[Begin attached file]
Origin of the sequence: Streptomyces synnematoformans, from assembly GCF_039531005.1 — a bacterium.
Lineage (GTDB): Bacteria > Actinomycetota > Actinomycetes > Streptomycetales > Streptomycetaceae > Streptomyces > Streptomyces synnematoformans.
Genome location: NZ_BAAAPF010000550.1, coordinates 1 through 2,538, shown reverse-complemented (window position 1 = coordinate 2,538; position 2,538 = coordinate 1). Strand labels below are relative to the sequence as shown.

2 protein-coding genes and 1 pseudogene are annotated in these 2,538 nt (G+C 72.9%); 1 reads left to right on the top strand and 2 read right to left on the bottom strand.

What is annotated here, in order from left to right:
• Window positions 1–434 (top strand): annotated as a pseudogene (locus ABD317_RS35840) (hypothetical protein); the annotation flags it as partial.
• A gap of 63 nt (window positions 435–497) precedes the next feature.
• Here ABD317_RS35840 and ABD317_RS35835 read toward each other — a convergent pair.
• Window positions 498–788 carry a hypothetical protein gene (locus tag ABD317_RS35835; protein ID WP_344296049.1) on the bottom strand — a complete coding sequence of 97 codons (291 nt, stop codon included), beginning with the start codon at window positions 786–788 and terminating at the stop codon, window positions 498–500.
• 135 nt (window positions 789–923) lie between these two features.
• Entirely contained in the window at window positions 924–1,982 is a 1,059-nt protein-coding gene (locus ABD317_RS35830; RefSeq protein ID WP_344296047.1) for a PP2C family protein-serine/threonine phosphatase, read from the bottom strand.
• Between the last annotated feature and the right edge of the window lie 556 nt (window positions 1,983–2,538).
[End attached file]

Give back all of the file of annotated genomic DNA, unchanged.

Origin of the sequence: Streptomyces synnematoformans, from assembly GCF_039531005.1 — a bacterium.
Lineage (GTDB): Bacteria > Actinomycetota > Actinomycetes > Streptomycetales > Streptomycetaceae > Streptomyces > Streptomyces synnematoformans.
Genome location: NZ_BAAAPF010000550.1, coordinates 1 through 2,538, shown reverse-complemented (window position 1 = coordinate 2,538; position 2,538 = coordinate 1). Strand labels below are relative to the sequence as shown.

2 protein-coding genes and 1 pseudogene are annotated in these 2,538 nt (G+C 72.9%); 1 reads left to right on the top strand and 2 read right to left on the bottom strand.

What is annotated here, in order from left to right:
• Window positions 1–434 (top strand): annotated as a pseudogene (locus ABD317_RS35840) (hypothetical protein); the annotation flags it as partial.
• A gap of 63 nt (window positions 435–497) precedes the next feature.
• Here ABD317_RS35840 and ABD317_RS35835 read toward each other — a convergent pair.
• Window positions 498–788 carry a hypothetical protein gene (locus tag ABD317_RS35835; protein ID WP_344296049.1) on the bottom strand — a complete coding sequence of 97 codons (291 nt, stop codon included), beginning with the start codon at window positions 786–788 and terminating at the stop codon, window positions 498–500.
• 135 nt (window positions 789–923) lie between these two features.
• Entirely contained in the window at window positions 924–1,982 is a 1,059-nt protein-coding gene (locus ABD317_RS35830; RefSeq protein ID WP_344296047.1) for a PP2C family protein-serine/threonine phosphatase, read from the bottom strand.
• Between the last annotated feature and the right edge of the window lie 556 nt (window positions 1,983–2,538).